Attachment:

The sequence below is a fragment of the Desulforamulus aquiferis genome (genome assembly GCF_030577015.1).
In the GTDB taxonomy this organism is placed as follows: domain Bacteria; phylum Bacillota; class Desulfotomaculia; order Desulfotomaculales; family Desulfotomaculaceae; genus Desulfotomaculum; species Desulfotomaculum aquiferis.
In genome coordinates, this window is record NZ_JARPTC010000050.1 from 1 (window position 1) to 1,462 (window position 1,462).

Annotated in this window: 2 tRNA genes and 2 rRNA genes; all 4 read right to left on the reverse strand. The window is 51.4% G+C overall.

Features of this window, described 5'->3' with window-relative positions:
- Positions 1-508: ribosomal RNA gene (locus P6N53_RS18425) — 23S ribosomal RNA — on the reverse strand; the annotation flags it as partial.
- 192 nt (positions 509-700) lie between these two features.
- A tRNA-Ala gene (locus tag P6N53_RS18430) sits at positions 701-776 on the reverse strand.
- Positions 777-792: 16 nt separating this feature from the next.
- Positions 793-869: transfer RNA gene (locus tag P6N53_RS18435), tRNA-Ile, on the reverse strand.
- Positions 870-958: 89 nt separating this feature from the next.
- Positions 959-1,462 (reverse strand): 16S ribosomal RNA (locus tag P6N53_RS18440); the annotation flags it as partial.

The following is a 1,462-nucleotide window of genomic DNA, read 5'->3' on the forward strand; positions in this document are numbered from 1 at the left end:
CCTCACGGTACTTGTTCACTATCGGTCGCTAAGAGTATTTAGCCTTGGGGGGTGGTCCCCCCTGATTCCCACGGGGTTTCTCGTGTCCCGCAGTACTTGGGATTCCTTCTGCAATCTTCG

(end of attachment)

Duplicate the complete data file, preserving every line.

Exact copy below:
The sequence below is a fragment of the Desulforamulus aquiferis genome (genome assembly GCF_030577015.1).
In the GTDB taxonomy this organism is placed as follows: domain Bacteria; phylum Bacillota; class Desulfotomaculia; order Desulfotomaculales; family Desulfotomaculaceae; genus Desulfotomaculum; species Desulfotomaculum aquiferis.
In genome coordinates, this window is record NZ_JARPTC010000050.1 from 1 (window position 1) to 1,462 (window position 1,462).

Annotated in this window: 2 tRNA genes and 2 rRNA genes; all 4 read right to left on the reverse strand. The window is 51.4% G+C overall.

Features of this window, described 5'->3' with window-relative positions:
- Positions 1-508: ribosomal RNA gene (locus P6N53_RS18425) — 23S ribosomal RNA — on the reverse strand; the annotation flags it as partial.
- 192 nt (positions 509-700) lie between these two features.
- A tRNA-Ala gene (locus tag P6N53_RS18430) sits at positions 701-776 on the reverse strand.
- Positions 777-792: 16 nt separating this feature from the next.
- Positions 793-869: transfer RNA gene (locus tag P6N53_RS18435), tRNA-Ile, on the reverse strand.
- Positions 870-958: 89 nt separating this feature from the next.
- Positions 959-1,462 (reverse strand): 16S ribosomal RNA (locus tag P6N53_RS18440); the annotation flags it as partial.

The following is a 1,462-nucleotide window of genomic DNA, read 5'->3' on the forward strand; positions in this document are numbered from 1 at the left end:
CCTCACGGTACTTGTTCACTATCGGTCGCTAAGAGTATTTAGCCTTGGGGGGTGGTCCCCCCTGATTCCCACGGGGTTTCTCGTGTCCCGCAGTACTTGGGATTCCTTCTGCAATCTTCG